Embezzlement – The theft or misappropriation of funds placed in one’s trust or belonging to one’s employer.
It seems like all you have to do these days is pick up a newspaper and you will find an article about an embezzlement similar to the following one reported by WFAA.com: “Former Collin Street Bakery accountant accused of embezzling more than $16 million from the renowned fruitcake maker.” What concerns me most about this crime is that the embezzler was the accountant.
The accountant for Collin Street Bakery worked for the company for fifteen years and was a trusted employee. He allegedly spent the last eight of those years embezzling $16.65 million dollars from his employer. The money was used to support an extravagant lifestyle that included 43 luxury automobiles and a house in New Mexico. The person who committed the embezzlement was the employee who understood how the accounting system worked and used that knowledge to cause 888 fraudulent checks to be sent to his personal creditors, according to the FBI.
When I began my accounting career, I pledged to adhere to a Professional Code of Conduct. I also pledged to adhere to my employer’s Code of Business Conduct and Ethics. I take both pledges seriously. Evidentially there are a growing number of accountants who do not feel that codes of conduct apply to them.
In the past few months, I have seen the term embezzlement used too often along with the title “Accountant.” The connection is usually in a newspaper article about an alleged embezzlement committed by an accountant.
Why Are Embezzlements Happening So Often?
According to a survey conducted by the Association of Certified Fraud Examiners (ACFE), instances of fraud are increasing nationwide, both in number of incidents and the dollar amount of the losses.
Unfortunately this is nothing new. My first audit as a junior auditor forty-five years ago, uncovered an embezzlement of over $75,000 by the accountant. It was not the last audit assignment in which I encountered embezzlement. It may just be better media coverage that has brought this topic to our attention, but it seems to me that embezzlement is more common today than in the past. Maybe it is not just embezzlement. Maybe it is dishonesty in general.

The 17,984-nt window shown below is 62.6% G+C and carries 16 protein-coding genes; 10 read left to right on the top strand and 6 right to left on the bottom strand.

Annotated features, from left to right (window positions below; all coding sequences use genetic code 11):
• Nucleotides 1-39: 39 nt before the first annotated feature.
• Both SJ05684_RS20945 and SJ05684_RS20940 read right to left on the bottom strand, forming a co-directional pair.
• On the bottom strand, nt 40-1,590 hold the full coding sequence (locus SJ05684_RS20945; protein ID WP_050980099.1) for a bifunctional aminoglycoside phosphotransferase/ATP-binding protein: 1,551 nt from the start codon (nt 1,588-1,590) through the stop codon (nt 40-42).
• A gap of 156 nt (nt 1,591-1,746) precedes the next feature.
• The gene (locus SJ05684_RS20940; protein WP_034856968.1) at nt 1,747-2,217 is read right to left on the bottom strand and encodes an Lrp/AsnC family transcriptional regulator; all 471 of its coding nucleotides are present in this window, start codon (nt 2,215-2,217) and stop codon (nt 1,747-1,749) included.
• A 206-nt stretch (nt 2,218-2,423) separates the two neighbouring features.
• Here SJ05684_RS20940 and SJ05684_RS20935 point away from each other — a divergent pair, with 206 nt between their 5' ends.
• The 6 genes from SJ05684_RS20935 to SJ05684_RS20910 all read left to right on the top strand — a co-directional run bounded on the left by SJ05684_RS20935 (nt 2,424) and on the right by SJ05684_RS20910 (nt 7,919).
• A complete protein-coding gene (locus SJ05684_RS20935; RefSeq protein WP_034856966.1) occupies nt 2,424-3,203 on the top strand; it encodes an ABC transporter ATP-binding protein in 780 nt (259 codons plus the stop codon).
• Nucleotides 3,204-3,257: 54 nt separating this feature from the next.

Embezzlements by Accountants
The following examples of embezzlements by accountants in the last five years shows that everyone— Fortune 100 companies, public companies, governmental entities, and small private companies—is susceptible to this crime.
· Citigroup $19.20 million in losses 2011
· Collin Street Bakery $16.65 million in losses 2013
· South Carolina Education Lottery $ 226.4 thousand in losses 2012
· Kemp Construction $ 208.0 thousand in losses 2009
In each of these cases, the alleged fraud was perpetrated by a trusted accountant.
How Can these Crimes be Prevented?
Someone once said that “Trust is not an internal control it’s only a feeling.” In all of the examples listed above management or owners of the business trusted their accountant.
Our inherent desire to believe that all of our employees are trustworthy gives us a false sense of security. Add a lack of resources or desire to implement necessary controls and you have a recipe for embezzlement.
The solution to this problem is simple to identify, but often difficult to implement. Separation of duties and implementation or execution of a few internal controls could have prevented or at least reduced the losses in each of the embezzlements listed above. If a company does not have the resources to develop and maintain appropriate internal controls, it is virtually impossible to prevent embezzlement. However, with just a small amount of effort, a company can hold its losses to a minimum.
What do you think?
See related online CPE
See related online CPE